What a long strange trip it’s been so far for the Brothers Mael. Sparks was formed in 1967 by Ron and Russell Mael. They released their first classic album in 1974 (Kimono My House) and released their most recent classic album in 2017, with a few classics in between.
For the unfortunate souls not initiated into Sparks’ cult of hilarity, the depth and breadth of their daunting catalogue, as well as the silliness and inherent novelty of many of their songs, can be a turn-off. For the initiated, a new Sparks album is an indescribably exciting event.
The Steady Drip, Drip Drip follows Hippopotamus, which was – arguably – Sparks’ best album in at least 30 years, so to say it has a lot to live up to is an understatement. But the good news is that while it’s not better than Hippopotamus, their latest work is just as hilarious, and just as focused.
The album opens with the perversely hymnal All That, which is as refreshing as a cold shower. It also swiftly puts the album in line with the rest of the albums in Sparks’ history. All of the other hallmarks of the greatest Sparks records are here: Russell Mael’s voice has a wider range than Daniel Day-Lewis, and his glass-shattering highs are there in full force on Self-Effacing, one of the highlights of the album. Ron Mael’s gorgeous, layered instrumentation is deeply evocative of their earliest records on One For The Ages, with what seem like sheets of piano notes laid on top of one another.
iPhone buzzes with that anger we all feel when people are ignoring us. It’s one of the more bizarre (read: hilarious) lyrical tangents Russell’s taken in the past few records – with its references to Lincoln, Adam and Mrs Jobs getting pissed off with modern society’s reliance on technology. With its overblown instrumentation, and its leftfield field eccentricities, it could have been on any other of your favourite Sparks records.
Sainthood Is Not In Your Future is a harrowing narrative set to a bubbling synth undercurrents and an almost sprechgesang chant in the vocals. Pacific Standard Time brings the tempo down to ballad territory, putting us right back into mid-’70s territory schmaltz, but runs it through with an electronic feel that harks back to their Giorgio Moroder days. There’s also some Latin flavours (Left Out In The Cold) and pompous silliness (Stravinsky’s Only Hit).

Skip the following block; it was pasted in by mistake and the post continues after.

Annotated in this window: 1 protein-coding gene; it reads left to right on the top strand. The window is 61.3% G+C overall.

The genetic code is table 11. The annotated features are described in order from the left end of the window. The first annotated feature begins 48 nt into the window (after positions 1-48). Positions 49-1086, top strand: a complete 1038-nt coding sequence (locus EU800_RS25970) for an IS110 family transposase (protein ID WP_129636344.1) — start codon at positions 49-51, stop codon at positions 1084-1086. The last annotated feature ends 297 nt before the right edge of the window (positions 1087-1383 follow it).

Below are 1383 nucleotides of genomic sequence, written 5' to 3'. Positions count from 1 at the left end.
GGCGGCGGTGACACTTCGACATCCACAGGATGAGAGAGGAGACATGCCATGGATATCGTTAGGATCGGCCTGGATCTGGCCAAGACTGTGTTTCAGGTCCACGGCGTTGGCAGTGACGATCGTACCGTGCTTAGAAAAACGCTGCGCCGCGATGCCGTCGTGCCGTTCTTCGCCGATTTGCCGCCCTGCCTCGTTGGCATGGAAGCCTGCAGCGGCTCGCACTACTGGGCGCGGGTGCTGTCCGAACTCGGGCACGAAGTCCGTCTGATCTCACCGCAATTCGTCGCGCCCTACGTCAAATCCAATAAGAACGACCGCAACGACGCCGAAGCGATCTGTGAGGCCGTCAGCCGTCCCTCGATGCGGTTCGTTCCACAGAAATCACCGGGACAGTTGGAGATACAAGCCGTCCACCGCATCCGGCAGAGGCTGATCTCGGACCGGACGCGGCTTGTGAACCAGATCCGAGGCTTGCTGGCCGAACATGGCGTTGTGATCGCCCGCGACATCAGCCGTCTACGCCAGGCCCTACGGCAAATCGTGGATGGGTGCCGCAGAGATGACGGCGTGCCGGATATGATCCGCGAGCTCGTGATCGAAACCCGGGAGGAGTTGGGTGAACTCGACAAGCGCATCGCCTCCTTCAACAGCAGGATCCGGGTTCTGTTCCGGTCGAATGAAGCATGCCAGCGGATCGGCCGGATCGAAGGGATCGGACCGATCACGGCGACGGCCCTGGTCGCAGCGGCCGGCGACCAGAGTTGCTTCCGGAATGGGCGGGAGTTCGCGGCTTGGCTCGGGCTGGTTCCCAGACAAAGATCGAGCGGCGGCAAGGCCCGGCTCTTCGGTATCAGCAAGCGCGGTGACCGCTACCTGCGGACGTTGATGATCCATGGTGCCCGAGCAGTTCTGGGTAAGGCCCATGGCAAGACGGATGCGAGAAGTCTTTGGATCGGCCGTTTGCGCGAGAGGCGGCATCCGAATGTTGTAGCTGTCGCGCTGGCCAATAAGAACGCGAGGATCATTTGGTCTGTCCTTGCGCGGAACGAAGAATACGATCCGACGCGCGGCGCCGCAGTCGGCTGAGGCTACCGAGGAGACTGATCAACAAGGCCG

Hopefully – by God, hopefully – this is the year that Sparks have a lasting impact on wider social consciousness. Edgar Wright’s documentary about them is out later this year, and the band themselves have had a hand in the genesis of their own film, Annette.
The irony about Sparks’ career is that if anything, they’ve been too good, for too long. If they had called it a day in 1979, they’d be in the Rock and Roll Hall of Fame, and Kimono My House would have topped its fair share of ‘Best of the 70s’ lists. As it is, they have endured. David Bowie is dead, Roxy Music have been gone for nearly 40 years, and the bands that were first influenced by Sparks have influenced bands who have influenced bands who have influenced bands… and yet Sparks remain, still here, still making excellent art rock albums like only the originals can. The Rock and Roll Hall of Fame surely beckons.